“Sanctifying every age, by that a likeness it had to him; for he came to save all by himself; all, I say, qui per cum renascuntur in Deum, who by him are born again unto God; infants, and little ones, and children, and young men, and old men; therefore he went through every age, and became an infant to infants, sanctifying infants; and to little ones a little one, sanctifying those of that age; and likewise became an example of piety, righteousness, and subjection.” [Irenaeus adv. Haeres, l. 2. c.39. p. 191]
Now, the question is about the word renascunter, whether it is to be rendered born again, which is the literal sense of the word; or baptized; the true sense of Irenaeus seems to be this, that Christ came to save all that are regenerated by his grace and Spirit; and none but they, according to his own words; [John 3:3,5] and that by assuming human nature, and passing through the several stages of life, he has sanctified it, and set an example to men of every age.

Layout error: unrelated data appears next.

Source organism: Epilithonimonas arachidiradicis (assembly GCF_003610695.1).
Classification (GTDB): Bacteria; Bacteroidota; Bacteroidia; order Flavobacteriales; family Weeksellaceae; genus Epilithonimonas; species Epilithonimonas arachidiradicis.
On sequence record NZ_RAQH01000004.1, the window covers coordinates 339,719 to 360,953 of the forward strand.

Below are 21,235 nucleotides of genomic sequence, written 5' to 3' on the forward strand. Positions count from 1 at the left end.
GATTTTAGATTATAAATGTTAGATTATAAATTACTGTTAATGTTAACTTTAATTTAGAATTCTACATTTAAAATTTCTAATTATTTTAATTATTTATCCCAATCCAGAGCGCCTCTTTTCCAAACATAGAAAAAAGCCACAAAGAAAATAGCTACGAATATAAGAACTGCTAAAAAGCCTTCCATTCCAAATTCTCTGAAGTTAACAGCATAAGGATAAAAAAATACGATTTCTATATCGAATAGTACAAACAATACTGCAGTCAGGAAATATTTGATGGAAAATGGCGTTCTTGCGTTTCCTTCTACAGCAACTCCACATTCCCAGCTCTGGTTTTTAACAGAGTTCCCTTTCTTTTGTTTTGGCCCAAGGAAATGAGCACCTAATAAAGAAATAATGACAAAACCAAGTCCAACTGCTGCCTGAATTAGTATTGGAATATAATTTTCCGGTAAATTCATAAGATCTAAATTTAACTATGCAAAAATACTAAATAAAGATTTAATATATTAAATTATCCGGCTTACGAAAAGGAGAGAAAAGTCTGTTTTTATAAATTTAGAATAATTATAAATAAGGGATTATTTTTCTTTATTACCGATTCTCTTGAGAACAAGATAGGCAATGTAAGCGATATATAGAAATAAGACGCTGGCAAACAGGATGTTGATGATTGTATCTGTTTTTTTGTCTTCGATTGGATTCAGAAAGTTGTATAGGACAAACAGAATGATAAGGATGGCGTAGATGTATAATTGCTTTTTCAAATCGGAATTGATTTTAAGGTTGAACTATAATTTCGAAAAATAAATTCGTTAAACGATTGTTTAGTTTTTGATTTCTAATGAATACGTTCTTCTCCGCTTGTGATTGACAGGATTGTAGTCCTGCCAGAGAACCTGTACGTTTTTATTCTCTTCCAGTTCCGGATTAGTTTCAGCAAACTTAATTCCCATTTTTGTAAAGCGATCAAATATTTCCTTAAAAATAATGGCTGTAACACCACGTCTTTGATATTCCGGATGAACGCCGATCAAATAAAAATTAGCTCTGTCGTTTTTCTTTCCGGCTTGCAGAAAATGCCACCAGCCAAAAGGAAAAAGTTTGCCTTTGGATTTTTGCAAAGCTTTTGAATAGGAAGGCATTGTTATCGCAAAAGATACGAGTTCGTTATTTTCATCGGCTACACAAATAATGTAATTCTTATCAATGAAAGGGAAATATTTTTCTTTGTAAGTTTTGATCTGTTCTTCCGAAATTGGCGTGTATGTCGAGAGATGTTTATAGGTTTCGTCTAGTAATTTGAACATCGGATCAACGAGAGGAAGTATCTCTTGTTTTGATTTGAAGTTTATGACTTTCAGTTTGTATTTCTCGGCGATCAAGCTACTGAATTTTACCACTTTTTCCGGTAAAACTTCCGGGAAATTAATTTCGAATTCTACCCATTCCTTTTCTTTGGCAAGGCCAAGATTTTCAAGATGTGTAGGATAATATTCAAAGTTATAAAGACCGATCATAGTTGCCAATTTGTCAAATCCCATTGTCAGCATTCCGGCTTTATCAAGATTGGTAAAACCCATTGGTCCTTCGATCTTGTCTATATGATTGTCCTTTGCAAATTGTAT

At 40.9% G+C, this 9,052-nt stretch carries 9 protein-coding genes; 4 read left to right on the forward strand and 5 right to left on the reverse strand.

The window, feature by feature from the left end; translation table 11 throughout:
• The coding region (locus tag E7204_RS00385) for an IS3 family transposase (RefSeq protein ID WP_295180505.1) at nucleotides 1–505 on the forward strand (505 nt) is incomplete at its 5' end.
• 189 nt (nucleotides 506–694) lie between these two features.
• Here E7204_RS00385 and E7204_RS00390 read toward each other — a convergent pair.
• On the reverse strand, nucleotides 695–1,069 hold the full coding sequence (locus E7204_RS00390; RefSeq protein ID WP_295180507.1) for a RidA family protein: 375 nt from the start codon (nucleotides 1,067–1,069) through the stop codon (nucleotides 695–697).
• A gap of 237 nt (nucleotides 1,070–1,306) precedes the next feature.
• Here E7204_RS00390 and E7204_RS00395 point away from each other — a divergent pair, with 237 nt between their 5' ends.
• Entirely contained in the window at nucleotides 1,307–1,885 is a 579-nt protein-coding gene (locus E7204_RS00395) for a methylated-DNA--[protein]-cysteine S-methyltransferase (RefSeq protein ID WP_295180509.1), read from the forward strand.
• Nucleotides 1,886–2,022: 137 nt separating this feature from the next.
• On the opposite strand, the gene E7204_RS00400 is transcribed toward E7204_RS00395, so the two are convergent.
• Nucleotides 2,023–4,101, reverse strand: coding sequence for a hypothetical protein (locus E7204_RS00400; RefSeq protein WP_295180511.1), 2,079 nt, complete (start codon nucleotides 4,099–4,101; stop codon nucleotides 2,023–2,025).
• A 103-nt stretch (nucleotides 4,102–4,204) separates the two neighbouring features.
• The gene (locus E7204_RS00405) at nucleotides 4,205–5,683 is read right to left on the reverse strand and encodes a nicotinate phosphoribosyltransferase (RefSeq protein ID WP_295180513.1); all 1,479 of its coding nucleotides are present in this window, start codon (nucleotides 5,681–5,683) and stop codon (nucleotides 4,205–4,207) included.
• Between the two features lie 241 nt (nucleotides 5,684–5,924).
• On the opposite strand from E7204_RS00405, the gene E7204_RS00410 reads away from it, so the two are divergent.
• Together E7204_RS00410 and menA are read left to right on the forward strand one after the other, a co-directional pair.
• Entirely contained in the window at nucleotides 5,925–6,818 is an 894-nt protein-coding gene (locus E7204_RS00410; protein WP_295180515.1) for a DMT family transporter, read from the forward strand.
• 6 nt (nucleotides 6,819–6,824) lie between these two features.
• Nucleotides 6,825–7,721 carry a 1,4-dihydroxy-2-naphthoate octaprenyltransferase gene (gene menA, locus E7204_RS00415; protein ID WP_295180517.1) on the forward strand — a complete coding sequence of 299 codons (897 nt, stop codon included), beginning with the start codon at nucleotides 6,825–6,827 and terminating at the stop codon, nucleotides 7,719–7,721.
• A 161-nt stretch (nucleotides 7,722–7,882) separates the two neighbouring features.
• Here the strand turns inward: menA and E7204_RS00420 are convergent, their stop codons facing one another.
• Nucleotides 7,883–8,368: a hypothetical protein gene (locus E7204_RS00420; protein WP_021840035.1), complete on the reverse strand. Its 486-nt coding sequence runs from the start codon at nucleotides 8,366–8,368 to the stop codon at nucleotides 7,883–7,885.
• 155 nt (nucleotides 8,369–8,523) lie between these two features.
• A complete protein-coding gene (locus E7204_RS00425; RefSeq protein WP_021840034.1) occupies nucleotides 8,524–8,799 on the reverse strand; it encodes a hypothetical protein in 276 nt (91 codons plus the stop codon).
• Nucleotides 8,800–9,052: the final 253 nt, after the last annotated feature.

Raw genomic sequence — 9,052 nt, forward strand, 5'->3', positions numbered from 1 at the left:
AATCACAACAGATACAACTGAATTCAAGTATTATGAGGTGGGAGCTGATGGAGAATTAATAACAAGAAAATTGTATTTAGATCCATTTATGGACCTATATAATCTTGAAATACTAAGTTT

And this now is all the evidence, the undoubted evidence of infant baptism, from the fathers of the first two centuries. It would be easy to produce passages out of the above writers, in favour of believer’s baptism; I shall only cite one out of the first of them; the account that Justin Martyr gave to the Emperor Antoninus Pius of the christians of his day, though it has been cited by Mr. Stennet and Mr. Rees, I shall choose to transcribe it; because, as Dr. Wall says [History of Infant Baptism, Part I. c. 2], it is the most ancient account of the way of baptizing next the scripture.